National Preparedness: FEMA Has Made Progress, but Additional Steps are Needed to Improve Grant Management and Assess Capabilities, Statement of David C. Maurer, Director, Homeland Security and Justice, Testimony Before the Subcommittee on Emergency Management, Intergovernmental Relations, and the District of Columbia, Committee on Homeland Security and Government Affairs, U.S. Senate   [open pdf - 271KB]

"From fiscal years 2002 through 2012, Congress appropriated about $41 billion to a variety of DHS preparedness grant programs to enhance the capabilities of state and local governments to prevent, protect against, respond to, and recover from terrorist attacks and other disasters. DHS allocated more than $22.3 billion through four of the largest preparedness programs-- the Urban Areas Security Initiative, the State Homeland Security Program, the Port Security Grant Program, and the Transit Security Grant Program. In February 2012, GAO [Government Accountability Office] identified factors that contribute to the risk of FEMA potentially funding unnecessarily duplicative projects across the four grant programs. In March 2011, GAO reported that FEMA faced challenges in developing and implementing a national preparedness assessment, a fact that inhibits its abilities to effectively prioritize preparedness grant funding. This testimony updates GAO's prior work and describes FEMA's progress in (1) managing preparedness grants and (2) measuring national preparedness by assessing capabilities. This statement is based on prior products GAO issued from July 2005 to March 2013 and selected updates in June 2013. To conduct the updates, GAO analyzed agency documents, such as the 'National Preparedness Reports', and interviewed FEMA officials. […] GAO has made recommendations to DHS and FEMA in prior reports. DHS and FEMA concurred with these recommendations and have actions under way to address them."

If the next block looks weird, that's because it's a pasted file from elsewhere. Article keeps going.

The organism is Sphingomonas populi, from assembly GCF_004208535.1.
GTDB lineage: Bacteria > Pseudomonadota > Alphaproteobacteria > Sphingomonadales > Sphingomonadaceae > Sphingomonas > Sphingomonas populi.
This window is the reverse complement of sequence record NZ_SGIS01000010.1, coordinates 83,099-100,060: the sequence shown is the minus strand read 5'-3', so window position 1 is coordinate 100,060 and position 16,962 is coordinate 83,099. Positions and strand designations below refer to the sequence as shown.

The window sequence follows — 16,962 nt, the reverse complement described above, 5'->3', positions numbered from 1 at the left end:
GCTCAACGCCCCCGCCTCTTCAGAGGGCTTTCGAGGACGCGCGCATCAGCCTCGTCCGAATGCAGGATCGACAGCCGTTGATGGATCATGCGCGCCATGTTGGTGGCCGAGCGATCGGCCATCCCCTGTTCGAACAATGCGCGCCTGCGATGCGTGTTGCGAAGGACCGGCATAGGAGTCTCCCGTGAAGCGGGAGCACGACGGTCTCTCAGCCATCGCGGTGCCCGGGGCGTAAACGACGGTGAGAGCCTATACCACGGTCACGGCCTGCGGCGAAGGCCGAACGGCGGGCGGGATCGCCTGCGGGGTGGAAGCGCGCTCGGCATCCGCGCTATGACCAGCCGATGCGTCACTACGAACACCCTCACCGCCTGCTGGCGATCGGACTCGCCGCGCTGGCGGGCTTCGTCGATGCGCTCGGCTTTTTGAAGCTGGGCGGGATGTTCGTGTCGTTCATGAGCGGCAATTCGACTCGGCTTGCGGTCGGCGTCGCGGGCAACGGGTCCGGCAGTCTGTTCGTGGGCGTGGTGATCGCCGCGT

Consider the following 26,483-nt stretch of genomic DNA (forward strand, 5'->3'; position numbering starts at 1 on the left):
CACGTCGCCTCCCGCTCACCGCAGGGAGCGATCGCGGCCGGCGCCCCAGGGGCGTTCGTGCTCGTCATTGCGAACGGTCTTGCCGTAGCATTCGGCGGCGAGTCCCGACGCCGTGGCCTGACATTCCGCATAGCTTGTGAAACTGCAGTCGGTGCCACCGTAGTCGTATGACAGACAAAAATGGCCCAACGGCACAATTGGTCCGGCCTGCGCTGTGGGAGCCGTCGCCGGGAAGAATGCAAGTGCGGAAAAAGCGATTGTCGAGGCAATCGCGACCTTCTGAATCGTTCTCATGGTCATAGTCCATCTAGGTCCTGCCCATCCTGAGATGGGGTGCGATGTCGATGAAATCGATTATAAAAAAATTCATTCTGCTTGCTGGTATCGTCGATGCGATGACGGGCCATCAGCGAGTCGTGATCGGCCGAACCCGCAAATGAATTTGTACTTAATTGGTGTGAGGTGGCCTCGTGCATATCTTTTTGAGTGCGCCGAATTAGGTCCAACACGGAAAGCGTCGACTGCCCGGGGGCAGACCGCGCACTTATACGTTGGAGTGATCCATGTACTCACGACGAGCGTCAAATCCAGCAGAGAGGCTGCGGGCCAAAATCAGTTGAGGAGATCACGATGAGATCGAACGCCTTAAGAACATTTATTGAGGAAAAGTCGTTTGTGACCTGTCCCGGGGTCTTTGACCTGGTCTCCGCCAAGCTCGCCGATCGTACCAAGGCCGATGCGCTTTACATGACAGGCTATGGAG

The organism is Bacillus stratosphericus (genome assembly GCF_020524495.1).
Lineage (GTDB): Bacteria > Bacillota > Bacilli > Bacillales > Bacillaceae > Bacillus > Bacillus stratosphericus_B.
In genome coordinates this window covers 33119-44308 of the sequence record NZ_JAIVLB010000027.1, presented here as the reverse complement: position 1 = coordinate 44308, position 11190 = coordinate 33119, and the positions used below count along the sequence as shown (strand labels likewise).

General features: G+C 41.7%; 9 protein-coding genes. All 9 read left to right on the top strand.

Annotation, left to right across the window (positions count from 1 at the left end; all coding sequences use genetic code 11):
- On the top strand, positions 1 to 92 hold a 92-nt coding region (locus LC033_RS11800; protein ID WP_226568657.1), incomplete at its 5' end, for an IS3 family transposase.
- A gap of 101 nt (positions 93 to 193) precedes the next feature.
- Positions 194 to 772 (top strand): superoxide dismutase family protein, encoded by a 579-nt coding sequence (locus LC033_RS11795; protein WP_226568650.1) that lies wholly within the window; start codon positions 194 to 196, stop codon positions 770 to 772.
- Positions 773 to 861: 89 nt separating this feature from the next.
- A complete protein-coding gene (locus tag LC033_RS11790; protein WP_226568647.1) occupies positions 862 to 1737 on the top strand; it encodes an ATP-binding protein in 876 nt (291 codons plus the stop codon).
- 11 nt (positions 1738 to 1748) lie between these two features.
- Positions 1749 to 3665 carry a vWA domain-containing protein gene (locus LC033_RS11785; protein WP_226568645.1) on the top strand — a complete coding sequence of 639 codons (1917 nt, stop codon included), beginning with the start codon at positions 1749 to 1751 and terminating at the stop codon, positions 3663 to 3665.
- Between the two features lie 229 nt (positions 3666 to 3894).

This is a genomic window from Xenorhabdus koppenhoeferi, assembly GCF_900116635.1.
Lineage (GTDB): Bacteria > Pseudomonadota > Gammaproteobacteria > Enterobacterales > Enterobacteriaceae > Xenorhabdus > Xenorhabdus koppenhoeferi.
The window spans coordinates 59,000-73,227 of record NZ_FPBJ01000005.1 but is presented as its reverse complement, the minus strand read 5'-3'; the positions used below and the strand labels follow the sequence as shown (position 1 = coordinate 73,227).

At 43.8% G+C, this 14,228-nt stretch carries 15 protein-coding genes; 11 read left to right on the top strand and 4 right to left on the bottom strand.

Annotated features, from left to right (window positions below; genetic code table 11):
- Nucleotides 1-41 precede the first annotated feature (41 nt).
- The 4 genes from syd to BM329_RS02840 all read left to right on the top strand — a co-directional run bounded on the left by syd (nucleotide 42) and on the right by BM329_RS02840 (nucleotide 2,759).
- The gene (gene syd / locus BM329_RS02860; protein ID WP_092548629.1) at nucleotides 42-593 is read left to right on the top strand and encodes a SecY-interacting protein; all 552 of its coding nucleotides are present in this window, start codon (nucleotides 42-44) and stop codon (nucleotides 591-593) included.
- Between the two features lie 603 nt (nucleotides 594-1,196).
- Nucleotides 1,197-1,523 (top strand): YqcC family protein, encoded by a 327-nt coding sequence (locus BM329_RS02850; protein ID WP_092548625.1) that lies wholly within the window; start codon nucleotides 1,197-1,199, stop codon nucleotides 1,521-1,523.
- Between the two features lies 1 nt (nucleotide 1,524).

Report Number:
Public Domain
Retrieved From:
Government Accountability Office: http://www.gao.gov/
Media Type:
Help with citations